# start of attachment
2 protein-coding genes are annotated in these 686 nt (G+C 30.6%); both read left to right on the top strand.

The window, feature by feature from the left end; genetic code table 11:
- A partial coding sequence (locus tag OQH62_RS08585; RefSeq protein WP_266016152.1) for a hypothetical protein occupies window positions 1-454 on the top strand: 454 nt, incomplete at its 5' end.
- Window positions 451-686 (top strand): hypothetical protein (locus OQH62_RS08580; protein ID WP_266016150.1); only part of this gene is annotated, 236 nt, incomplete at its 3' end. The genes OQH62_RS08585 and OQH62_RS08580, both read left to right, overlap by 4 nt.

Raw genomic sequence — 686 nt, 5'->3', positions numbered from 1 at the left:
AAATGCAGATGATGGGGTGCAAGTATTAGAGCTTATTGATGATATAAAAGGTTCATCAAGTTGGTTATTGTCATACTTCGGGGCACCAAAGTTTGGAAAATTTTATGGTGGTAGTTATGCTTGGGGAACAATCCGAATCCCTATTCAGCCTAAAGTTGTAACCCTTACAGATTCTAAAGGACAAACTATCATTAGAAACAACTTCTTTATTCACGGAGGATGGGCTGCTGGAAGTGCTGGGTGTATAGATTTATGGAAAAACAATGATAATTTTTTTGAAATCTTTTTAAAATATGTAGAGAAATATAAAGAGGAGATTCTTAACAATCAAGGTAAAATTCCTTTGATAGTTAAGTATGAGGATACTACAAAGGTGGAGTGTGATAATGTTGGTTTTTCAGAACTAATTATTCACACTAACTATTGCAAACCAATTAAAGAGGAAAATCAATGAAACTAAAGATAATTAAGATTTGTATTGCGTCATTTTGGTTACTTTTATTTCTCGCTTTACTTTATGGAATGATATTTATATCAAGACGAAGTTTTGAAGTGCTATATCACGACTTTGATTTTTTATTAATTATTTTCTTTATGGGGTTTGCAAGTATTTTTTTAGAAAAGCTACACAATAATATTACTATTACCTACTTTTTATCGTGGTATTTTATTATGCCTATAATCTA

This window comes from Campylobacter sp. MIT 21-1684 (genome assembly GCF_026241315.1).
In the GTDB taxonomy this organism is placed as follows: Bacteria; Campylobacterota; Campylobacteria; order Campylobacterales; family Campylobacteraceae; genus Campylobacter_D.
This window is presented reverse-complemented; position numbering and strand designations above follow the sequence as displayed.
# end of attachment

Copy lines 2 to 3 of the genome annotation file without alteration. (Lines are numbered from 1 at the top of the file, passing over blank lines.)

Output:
The window, feature by feature from the left end; genetic code table 11:
- A partial coding sequence (locus tag OQH62_RS08585; RefSeq protein WP_266016152.1) for a hypothetical protein occupies window positions 1-454 on the top strand: 454 nt, incomplete at its 5' end.